As residents of the state of Wisconsin ourselves, our screening team could not help but chuckle at the way you portray the novelty of many of our state’s small towns. When did you realize that Wisconsin had this feature, and what inspired you to write about it?
“When I was twenty years old, I had a summer job with the Corps of Engineers. I was one of ten engineering students assigned to update the inventory of fallout shelters in rural Wisconsin and Illinois. Our team evaluated every commercial building in Sauk, Richland, Iowa, Lafayette and Henry counties. That’s when I first noticed the signs proclaiming each small town’s claim to fame. They prompted some interesting conversations with locals and I discovered a raft of communities with a sense of humor and civic pride in equal measure.
I penned the first draft of One Man’s Horseshit in a travel writing class a couple of years ago. I have a lot of passion for my Midwestern roots. Okay, passion and Midwestern might not belong in the same sentence. But I’m very fond of the region, so it seemed like natural subject matter.”
Your story notes that you were in Wisconsin for family reasons, but what made you decide to take a tour of Wisconsin’s towns and see each of their strange claims to fame?
“When my husband and I travel to family events, we always schedule time to do some sightseeing on our own. We gravitate towards off-the-beaten path experiences and quirky festivals. And we love to fish, so fishing-related sights and events are of particular interest.”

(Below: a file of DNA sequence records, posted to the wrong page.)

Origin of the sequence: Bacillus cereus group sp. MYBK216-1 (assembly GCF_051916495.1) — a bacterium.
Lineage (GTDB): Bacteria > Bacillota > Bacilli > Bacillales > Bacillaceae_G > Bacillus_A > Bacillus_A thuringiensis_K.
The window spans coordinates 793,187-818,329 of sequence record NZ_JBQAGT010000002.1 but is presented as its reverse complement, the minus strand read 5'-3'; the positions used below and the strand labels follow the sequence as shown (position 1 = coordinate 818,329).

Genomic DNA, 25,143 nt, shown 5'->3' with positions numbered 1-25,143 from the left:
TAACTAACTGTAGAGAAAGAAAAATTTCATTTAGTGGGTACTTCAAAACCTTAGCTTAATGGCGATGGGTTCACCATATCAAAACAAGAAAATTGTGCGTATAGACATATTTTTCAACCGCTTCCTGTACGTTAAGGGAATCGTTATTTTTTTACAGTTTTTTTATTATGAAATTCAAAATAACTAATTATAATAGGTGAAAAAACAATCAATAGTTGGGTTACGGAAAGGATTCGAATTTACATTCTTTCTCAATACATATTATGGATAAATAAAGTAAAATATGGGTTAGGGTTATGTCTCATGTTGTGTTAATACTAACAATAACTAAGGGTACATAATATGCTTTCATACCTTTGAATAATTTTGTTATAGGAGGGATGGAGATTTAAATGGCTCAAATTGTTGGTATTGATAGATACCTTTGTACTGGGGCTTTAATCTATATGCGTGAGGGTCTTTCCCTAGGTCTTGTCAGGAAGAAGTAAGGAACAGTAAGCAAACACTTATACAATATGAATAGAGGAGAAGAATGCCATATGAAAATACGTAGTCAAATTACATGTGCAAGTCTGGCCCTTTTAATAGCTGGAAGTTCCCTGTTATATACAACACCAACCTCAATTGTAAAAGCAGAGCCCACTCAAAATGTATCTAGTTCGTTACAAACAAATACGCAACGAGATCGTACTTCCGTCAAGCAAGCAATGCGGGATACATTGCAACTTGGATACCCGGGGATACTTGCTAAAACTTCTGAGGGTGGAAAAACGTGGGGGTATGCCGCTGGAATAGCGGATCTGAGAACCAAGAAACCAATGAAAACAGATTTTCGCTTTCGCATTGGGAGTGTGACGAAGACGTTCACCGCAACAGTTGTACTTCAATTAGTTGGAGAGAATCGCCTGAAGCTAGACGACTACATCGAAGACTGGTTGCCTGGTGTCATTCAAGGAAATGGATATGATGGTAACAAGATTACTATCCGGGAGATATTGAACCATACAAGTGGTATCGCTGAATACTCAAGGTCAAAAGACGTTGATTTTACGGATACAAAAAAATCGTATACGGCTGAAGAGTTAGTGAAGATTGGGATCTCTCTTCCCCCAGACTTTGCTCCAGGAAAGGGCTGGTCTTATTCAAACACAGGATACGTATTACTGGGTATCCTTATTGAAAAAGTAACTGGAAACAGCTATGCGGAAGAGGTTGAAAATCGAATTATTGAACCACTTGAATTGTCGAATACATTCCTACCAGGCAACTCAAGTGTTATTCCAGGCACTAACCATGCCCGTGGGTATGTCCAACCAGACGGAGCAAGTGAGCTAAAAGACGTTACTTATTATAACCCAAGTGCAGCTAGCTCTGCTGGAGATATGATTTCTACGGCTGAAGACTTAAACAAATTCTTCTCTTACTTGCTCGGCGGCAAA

Nonfiction personal essays are gaining in popularity. Writers are subjected to a lot of judgment. What are some tools you use when handling rejection or criticism?
“I maintain a space in our hall closet where I can curl up and sob. Just kidding. There’s no space to spare in our hall closet. Or in any of our closets.
Most of the criticism I’ve received so far has been in workshops. I’ve learned to filter it based on what I know about the reader. And I try to focus on positive feedback. I didn’t get a lot of that when I first presented One Man’s Horseshit to my classmates. But one reader loved it. She used to live in Minnesota. It gave me a sense that there might be an audience for this essay.
At this point, I’m more concerned with my cousins’ reactions to this piece. I might be banned from future reunions.”
Renee S. Jolivette is a retired engineer with a Fiction Writing Certificate from the UCLA Extension Writers’ Program. Raised in Arizona, she has deep Midwestern roots and once held a summer job in Wisconsin working with the US Army Corps of Engineers on a Cold War project while living in makeshift housing in Baraboo, Darlington and Dodgeville. She currently resides in rural Northern California with her husband (pseudonym “Scott”) and their dog Bug. Her work has appeared in The Union, Current and Bronco Driver Magazine.